Maduro presses on with Venezuela vote despite protests, condemnation
Caracas, Venezuela - Venezuelan President Nicolas Maduro was pushing forward on Saturday with a controversial weekend vote, despite growing domestic political opposition, international condemnation and deadly street protests.
On Friday, his forces faced small groups of protesters defying a ban he had imposed on demonstrations against the election he has called on Sunday to choose a new body to rewrite the constitution.
Blockades went up across a few roads in Caracas and in a border town with Colombia, San Cristobal as well as in Maracaibo and Guayana, but the scale was far less than the mass protests seen earlier this week before the ban took effect.
“It’s normal that there’s fear, but people are still coming out into the streets despite it all,” a lawmaker in the opposition-controlled National Assembly, Freddy Guevara, said at one of the Caracas protests.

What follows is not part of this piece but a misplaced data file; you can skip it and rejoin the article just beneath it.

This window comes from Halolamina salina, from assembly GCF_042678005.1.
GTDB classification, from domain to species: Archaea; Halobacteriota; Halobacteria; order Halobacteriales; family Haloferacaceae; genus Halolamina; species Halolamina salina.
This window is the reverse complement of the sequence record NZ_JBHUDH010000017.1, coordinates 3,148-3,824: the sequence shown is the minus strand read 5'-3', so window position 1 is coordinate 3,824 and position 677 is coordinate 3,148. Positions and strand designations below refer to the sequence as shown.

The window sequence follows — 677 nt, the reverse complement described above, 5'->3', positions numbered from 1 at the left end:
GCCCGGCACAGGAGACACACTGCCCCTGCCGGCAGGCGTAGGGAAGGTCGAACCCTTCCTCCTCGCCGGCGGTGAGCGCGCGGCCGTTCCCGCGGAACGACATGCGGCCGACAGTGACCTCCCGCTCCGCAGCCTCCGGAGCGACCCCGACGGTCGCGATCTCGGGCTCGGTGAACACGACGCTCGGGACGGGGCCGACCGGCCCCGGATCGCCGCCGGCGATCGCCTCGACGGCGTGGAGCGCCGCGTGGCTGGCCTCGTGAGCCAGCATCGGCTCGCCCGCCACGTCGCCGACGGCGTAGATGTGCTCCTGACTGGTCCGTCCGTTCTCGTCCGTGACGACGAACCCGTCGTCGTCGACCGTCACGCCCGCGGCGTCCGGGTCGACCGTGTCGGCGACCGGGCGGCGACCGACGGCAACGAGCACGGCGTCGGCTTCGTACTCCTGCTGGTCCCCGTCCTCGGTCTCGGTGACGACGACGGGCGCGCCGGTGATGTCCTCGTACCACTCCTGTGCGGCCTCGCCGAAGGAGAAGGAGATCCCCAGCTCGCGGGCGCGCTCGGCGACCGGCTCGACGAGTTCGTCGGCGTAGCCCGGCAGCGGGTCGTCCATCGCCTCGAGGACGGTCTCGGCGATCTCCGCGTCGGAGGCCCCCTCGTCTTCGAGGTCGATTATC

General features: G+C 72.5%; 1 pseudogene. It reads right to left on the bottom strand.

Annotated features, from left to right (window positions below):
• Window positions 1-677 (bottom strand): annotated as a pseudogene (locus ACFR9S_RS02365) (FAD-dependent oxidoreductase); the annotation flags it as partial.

Maduro on Thursday warned that anyone taking part in protests against his ‘Constituent Assembly’ risked up to ten years in prison.
The threat appeared to dampen public anti-government demonstrations of the sort that, in the past four months, have led to 113 deaths - eight of them during a twoday general strike that ended on Thursday.
The most recent reported fatality occurred on Friday when an 18-year old protester was killed in San Cristobal.
Human rights organisations said another activist, a 23 year old violinist famous for playing at anti-government protests, had been arrested in Caracas. An opposition mayor, Alfredo Ramos, was also arrested for not lifting barricades under a court order.
Meanwhile, international censure of Maduro remained fierce.
US Vice President Mike Pence spoke by telephone to a detained prominent Venezuelan opposition leader, Leopoldo Lopez, who early this month was moved from prison to house arrest.
In implicit support for the opposition, Pence praised Lopez’s ‘courage’.
A protester is arrested during clashes in Caracas on Friday